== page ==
“Although we’re working really hard to understand what changes as we go to these low gravity conditions, in general, the asteroid surface environment is still largely unknown. It’s a fascinating and exotic place,” she says.
To progress, Naomi and colleagues are developing new techniques and approaches under the auspices of the NEO-MAPP project. They are focusing on ways of investigating both the internal structure and the physical properties of asteroids. “We’re tackling these problems in two different ways,” she says, “First of all, we are combining our in-house expertise in space instrumentation with our expertise in seismology in order to design a seismometer that is specifically for asteroid exploration,” says Naomi.
Seismometry is a powerful technique. It has allowed us to learn about the inside of the Earth, the inside of the Moon, and for the last two years, the inside of Mars with the SEIS instrument that Naomi helped develop for the NASA’s InSight mission.
The other aspect of her work is to develop a better understanding of landing on asteroids, of the consequences of their low gravity environment, and of how to interpret data recorded during surface interactions. Naomi and colleagues are doing this using both computer simulations, and experimental data obtained in a ‘drop tower’.
This device lets experiments fall to Earth in a controlled way, simulating what it is like to be in a low gravity environment. “We’re able to perform very short duration experiments that give us better insights into the exotic world of asteroid surfaces,” says Naomi.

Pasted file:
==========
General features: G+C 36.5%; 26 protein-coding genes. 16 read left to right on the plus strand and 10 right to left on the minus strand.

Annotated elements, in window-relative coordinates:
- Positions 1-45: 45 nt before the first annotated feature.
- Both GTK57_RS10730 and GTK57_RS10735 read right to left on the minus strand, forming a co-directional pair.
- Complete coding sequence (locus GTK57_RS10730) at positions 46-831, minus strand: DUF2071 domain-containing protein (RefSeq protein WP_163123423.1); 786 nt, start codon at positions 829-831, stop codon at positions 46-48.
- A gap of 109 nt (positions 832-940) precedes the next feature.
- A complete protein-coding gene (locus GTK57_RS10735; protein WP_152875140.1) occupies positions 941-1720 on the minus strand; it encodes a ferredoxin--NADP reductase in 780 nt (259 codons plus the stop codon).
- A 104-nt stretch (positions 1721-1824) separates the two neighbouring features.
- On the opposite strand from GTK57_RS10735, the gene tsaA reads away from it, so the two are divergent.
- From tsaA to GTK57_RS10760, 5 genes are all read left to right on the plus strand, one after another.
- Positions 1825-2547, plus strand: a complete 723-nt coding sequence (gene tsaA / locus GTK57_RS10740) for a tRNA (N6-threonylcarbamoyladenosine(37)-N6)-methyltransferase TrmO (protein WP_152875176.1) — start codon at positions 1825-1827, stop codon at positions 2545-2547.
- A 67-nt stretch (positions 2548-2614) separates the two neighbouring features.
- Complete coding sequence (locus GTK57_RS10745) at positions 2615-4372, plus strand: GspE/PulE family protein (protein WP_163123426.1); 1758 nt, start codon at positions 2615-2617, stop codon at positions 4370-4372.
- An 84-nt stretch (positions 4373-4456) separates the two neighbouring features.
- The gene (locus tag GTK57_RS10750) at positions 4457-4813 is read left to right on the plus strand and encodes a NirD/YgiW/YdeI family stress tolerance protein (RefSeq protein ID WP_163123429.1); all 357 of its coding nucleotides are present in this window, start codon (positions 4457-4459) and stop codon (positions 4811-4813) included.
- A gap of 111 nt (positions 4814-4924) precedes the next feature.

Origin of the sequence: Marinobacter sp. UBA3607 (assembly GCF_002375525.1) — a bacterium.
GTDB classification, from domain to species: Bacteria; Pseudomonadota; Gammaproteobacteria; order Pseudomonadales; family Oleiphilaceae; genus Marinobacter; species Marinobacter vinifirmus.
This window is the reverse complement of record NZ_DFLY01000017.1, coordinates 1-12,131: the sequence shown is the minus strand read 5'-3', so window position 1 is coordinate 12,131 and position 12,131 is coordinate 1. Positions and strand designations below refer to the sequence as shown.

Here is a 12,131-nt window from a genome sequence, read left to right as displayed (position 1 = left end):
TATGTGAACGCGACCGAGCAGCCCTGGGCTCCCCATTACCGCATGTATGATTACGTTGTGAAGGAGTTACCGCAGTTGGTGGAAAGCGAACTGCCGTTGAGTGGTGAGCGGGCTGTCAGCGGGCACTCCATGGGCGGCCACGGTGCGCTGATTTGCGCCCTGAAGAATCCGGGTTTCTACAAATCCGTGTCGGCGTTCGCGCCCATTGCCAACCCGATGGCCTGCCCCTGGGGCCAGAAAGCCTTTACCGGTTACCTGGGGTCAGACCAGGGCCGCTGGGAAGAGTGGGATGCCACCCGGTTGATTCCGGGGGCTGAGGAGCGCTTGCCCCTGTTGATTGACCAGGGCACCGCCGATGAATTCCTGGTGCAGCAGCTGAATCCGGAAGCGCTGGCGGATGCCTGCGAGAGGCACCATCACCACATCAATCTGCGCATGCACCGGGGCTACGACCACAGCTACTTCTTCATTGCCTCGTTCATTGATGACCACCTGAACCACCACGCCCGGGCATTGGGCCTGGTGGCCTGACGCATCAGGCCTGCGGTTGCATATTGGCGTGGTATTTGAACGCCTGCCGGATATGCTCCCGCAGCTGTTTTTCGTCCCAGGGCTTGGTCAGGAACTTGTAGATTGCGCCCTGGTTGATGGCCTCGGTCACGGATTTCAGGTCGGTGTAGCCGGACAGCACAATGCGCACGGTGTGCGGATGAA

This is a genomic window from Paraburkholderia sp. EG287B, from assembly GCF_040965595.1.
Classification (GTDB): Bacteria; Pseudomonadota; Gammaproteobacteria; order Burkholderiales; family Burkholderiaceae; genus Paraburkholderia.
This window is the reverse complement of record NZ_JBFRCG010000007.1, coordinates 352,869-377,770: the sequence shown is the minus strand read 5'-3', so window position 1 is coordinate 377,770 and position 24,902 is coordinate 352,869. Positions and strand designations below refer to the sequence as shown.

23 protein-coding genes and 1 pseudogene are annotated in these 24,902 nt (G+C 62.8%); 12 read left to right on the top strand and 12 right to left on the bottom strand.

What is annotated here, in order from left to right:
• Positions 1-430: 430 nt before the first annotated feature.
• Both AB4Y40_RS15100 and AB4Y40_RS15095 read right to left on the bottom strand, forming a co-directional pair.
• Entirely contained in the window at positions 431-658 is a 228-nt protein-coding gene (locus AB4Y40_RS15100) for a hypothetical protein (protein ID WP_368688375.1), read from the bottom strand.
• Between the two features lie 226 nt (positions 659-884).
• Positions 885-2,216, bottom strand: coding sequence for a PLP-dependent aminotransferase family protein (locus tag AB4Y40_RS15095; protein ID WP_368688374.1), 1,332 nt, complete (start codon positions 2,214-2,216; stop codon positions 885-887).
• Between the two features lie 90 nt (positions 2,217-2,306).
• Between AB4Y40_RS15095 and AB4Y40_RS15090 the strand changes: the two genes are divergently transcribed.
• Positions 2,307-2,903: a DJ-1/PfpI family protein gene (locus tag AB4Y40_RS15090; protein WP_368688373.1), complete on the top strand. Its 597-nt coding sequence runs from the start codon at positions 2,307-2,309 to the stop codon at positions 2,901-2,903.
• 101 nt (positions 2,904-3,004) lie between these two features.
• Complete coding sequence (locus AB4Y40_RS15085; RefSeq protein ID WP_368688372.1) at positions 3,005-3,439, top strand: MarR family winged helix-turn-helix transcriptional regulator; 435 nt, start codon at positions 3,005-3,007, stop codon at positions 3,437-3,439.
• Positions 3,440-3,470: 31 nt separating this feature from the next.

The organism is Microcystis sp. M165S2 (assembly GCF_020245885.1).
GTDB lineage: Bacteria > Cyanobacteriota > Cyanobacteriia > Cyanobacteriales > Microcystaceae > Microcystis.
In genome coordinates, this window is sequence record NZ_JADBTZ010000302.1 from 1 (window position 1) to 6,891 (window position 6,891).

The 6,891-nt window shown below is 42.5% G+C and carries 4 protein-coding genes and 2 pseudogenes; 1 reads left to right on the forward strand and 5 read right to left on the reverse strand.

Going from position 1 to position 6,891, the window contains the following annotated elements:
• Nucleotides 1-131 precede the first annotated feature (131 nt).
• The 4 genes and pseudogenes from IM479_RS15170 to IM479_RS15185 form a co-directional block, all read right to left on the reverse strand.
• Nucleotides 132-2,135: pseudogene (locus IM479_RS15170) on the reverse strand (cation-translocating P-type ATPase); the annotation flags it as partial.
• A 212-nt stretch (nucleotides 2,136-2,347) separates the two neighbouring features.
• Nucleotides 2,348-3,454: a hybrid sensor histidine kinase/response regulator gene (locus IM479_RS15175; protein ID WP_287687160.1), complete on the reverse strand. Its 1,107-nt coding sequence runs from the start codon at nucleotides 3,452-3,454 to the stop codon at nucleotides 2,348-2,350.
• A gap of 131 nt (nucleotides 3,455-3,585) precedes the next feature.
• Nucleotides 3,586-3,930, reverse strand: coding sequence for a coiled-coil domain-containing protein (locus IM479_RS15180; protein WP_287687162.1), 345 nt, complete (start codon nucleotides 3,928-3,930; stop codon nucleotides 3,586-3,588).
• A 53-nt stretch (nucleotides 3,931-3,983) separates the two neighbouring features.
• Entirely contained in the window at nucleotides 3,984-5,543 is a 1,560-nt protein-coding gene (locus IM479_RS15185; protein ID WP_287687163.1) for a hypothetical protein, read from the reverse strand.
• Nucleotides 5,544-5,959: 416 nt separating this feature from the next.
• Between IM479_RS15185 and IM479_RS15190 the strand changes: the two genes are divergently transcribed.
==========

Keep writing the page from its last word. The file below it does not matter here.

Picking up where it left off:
As part of the NEO-MAPP project, the team is now trying to understand the physics of the interactions they have seen in their experiments. Once achieved, they will be able to generalise their results and so be able to predict the possible interactions between a projectile or lander and the surface of an asteroid.
This will be important for the landing of the Juventus spacecraft on asteroid Dimorphos in 2026 as part of ESA’s Hera mission, and also for JAXA’s Martian Moons Exploration (MMX) mission, which plans to put a rover on the surface of the Martian moon Phobos at about the same time. The team at ISAE-SUPAERO is involved in trying to understand how that rover can drive on the grainy surface material that covers the asteroid in the low-gravity environment there.
“Everything is really linked together as we aim to get a global understanding of the role gravity plays when we go to these small bodies. And how can we generalise our experiments and the information from previous space missions to learn more about these bodies and their geophysical evolution,” says Naomi.